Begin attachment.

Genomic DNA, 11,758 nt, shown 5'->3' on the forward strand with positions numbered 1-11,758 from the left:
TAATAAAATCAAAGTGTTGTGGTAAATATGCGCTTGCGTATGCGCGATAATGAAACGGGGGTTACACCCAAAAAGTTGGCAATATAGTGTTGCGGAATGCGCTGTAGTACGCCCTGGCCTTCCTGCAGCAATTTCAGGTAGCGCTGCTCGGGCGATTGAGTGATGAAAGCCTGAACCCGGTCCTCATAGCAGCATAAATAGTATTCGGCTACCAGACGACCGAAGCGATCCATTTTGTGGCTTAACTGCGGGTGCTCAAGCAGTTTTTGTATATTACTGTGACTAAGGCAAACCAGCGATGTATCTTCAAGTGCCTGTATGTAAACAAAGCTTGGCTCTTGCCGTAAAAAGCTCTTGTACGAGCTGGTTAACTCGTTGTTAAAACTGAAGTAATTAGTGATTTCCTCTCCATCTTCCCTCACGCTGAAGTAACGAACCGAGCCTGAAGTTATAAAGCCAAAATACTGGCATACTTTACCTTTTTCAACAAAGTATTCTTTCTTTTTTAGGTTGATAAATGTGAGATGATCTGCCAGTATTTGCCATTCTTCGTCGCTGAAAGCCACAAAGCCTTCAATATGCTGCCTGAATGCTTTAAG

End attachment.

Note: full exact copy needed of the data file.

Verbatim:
Genomic DNA, 11,758 nt, shown 5'->3' on the forward strand with positions numbered 1-11,758 from the left:
TAATAAAATCAAAGTGTTGTGGTAAATATGCGCTTGCGTATGCGCGATAATGAAACGGGGGTTACACCCAAAAAGTTGGCAATATAGTGTTGCGGAATGCGCTGTAGTACGCCCTGGCCTTCCTGCAGCAATTTCAGGTAGCGCTGCTCGGGCGATTGAGTGATGAAAGCCTGAACCCGGTCCTCATAGCAGCATAAATAGTATTCGGCTACCAGACGACCGAAGCGATCCATTTTGTGGCTTAACTGCGGGTGCTCAAGCAGTTTTTGTATATTACTGTGACTAAGGCAAACCAGCGATGTATCTTCAAGTGCCTGTATGTAAACAAAGCTTGGCTCTTGCCGTAAAAAGCTCTTGTACGAGCTGGTTAACTCGTTGTTAAAACTGAAGTAATTAGTGATTTCCTCTCCATCTTCCCTCACGCTGAAGTAACGAACCGAGCCTGAAGTTATAAAGCCAAAATACTGGCATACTTTACCTTTTTCAACAAAGTATTCTTTCTTTTTTAGGTTGATAAATGTGAGATGATCTGCCAGTATTTGCCATTCTTCGTCGCTGAAAGCCACAAAGCCTTCAATATGCTGCCTGAATGCTTTAAG